Yes, there are several possibility to do that, and a very big part of attacks are based on DLL hooking.
And this is also the cause, why newer and newer windows versions contains normally stricter and stricter policies about the dll handling.
The main goal is to build a fake dll, which only wraps some of the API calls in its original dll, and does also some other thing as well. The goal of the attacker is in such cases to let load the fake dll by the application to be cracked, against its original version.
The alternative to this solution is, when the original dll gets some type of binary hack. It is harder.
The internal working of the hooked dll is the following:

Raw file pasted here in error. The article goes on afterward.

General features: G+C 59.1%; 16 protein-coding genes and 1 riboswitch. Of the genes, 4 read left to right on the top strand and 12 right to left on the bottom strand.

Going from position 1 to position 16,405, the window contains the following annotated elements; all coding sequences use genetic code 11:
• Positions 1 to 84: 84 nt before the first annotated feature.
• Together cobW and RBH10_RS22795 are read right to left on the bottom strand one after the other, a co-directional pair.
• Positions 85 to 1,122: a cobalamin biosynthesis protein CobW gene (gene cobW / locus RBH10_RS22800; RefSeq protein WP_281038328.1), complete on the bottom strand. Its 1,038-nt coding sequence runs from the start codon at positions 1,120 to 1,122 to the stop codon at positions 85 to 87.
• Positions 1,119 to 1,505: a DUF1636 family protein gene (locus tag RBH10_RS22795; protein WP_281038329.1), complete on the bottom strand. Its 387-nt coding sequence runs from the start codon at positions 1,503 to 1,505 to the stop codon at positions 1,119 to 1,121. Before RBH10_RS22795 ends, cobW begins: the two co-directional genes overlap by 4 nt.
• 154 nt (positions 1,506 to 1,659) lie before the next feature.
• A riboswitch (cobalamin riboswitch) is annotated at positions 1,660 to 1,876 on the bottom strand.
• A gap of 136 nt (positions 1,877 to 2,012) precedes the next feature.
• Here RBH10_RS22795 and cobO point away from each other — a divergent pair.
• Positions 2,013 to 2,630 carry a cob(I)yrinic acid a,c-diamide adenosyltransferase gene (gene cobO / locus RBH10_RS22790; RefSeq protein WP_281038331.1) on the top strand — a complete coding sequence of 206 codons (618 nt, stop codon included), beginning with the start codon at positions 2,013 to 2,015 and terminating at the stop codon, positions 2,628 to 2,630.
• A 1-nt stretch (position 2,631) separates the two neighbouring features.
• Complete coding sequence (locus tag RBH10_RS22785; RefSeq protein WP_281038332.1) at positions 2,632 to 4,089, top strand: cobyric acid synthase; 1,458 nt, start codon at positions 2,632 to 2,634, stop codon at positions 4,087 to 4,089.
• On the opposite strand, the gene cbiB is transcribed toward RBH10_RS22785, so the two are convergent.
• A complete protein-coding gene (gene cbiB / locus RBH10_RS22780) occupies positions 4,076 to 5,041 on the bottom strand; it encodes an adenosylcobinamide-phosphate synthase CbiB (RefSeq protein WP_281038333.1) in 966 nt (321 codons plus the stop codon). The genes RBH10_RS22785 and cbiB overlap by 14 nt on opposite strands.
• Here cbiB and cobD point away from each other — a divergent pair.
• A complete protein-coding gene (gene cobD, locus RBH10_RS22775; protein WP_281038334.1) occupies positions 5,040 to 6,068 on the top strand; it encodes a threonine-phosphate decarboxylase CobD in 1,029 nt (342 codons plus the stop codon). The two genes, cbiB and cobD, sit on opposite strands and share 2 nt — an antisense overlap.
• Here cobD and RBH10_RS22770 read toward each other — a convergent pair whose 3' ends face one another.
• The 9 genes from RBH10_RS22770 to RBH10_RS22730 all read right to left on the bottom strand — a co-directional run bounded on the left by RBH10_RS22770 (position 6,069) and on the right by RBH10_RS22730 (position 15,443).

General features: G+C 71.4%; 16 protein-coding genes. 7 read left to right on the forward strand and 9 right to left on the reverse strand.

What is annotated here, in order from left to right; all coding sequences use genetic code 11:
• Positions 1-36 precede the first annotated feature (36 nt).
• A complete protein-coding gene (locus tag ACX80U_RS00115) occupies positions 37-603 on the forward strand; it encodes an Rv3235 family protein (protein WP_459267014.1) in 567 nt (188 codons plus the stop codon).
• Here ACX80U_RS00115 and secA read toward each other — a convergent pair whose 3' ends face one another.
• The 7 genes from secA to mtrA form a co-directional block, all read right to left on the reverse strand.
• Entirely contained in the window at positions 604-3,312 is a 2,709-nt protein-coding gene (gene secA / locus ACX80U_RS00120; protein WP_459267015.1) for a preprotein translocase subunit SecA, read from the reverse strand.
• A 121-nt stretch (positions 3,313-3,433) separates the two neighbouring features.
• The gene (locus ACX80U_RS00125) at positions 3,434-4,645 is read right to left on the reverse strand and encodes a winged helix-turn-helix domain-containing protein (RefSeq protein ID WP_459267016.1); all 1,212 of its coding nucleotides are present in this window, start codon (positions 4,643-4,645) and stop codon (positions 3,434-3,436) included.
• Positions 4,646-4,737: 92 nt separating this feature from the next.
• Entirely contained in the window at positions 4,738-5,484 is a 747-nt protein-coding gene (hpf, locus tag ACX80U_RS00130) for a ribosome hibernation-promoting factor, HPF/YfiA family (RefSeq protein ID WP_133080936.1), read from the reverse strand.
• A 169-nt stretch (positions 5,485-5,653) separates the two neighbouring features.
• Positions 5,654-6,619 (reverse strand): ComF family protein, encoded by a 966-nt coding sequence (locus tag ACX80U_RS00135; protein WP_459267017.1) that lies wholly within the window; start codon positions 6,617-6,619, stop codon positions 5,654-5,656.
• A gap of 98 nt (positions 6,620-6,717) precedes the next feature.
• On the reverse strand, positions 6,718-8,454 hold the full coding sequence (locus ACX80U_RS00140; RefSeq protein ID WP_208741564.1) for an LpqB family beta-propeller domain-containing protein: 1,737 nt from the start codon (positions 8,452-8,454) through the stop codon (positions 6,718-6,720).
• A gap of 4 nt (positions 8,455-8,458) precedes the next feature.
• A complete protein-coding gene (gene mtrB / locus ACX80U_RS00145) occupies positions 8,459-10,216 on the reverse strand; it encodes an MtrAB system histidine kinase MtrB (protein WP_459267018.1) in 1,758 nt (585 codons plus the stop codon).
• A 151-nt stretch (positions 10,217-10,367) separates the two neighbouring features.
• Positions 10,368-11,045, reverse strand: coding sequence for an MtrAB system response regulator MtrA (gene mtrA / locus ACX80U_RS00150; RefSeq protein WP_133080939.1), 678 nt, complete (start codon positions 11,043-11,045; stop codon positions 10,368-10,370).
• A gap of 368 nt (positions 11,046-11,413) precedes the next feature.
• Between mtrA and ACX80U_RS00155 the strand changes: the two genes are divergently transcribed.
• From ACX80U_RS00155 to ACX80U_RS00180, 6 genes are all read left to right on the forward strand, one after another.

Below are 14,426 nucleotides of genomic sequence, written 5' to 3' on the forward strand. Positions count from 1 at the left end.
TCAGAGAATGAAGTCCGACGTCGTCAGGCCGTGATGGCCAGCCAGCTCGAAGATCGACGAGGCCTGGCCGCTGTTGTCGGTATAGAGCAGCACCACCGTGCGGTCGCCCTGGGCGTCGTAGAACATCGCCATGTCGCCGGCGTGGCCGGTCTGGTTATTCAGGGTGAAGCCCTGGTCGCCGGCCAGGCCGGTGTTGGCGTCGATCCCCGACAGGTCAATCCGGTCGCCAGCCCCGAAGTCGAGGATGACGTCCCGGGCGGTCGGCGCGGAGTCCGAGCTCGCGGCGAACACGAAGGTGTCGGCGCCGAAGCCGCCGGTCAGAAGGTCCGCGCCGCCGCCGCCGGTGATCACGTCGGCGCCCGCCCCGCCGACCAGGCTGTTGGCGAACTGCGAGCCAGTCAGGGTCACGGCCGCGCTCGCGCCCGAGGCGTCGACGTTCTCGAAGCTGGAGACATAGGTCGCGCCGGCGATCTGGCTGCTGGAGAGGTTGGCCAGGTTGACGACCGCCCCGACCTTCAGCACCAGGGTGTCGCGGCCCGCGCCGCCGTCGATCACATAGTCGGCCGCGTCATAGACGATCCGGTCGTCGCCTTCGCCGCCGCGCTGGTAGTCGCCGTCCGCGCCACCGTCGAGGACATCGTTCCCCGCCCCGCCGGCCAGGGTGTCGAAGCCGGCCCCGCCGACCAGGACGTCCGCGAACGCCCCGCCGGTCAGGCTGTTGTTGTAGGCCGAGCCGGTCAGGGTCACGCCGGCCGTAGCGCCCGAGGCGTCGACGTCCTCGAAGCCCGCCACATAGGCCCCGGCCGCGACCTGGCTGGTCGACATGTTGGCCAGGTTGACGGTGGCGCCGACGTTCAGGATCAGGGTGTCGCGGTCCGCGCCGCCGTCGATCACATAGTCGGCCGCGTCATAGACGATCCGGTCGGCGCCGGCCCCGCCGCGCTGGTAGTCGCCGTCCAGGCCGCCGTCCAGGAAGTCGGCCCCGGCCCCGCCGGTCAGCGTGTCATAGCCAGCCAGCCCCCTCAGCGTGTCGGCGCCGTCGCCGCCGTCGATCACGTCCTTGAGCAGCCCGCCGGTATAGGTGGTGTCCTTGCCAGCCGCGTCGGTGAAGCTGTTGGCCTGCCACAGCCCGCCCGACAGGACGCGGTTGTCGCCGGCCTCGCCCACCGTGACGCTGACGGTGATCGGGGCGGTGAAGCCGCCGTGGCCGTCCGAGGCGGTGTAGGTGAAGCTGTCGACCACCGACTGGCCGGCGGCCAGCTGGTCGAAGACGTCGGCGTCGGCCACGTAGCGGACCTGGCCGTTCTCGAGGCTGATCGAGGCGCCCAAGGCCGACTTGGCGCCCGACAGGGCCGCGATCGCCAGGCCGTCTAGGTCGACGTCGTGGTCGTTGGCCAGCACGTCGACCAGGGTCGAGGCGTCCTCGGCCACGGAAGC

- at open: it opens also the original, unmodifyed dll with a
dllopen() call, and finds the address of the api calls also in it
- it contains also the fake version of the hooked api calls
How can you the hooked dll inject in the app?
The most common solution is only to put this in the same directory where the exe to be hooked lives. On a starting an executable, windows looks for its dlls always in the same directory first. This is what is done by most software copy protection/activation cracks.
A second possibility is to put the wrapper dll somewhere in the PATH, but yet before
C:\windows\... . The dlls are looked for in the PATH, as the executables as well.
A third possibility is to use a debugger, or the windows api originally intended for debugging. With it you can manipulate the dll opening code of the running exe. It is also hard as well, although it is also really useful.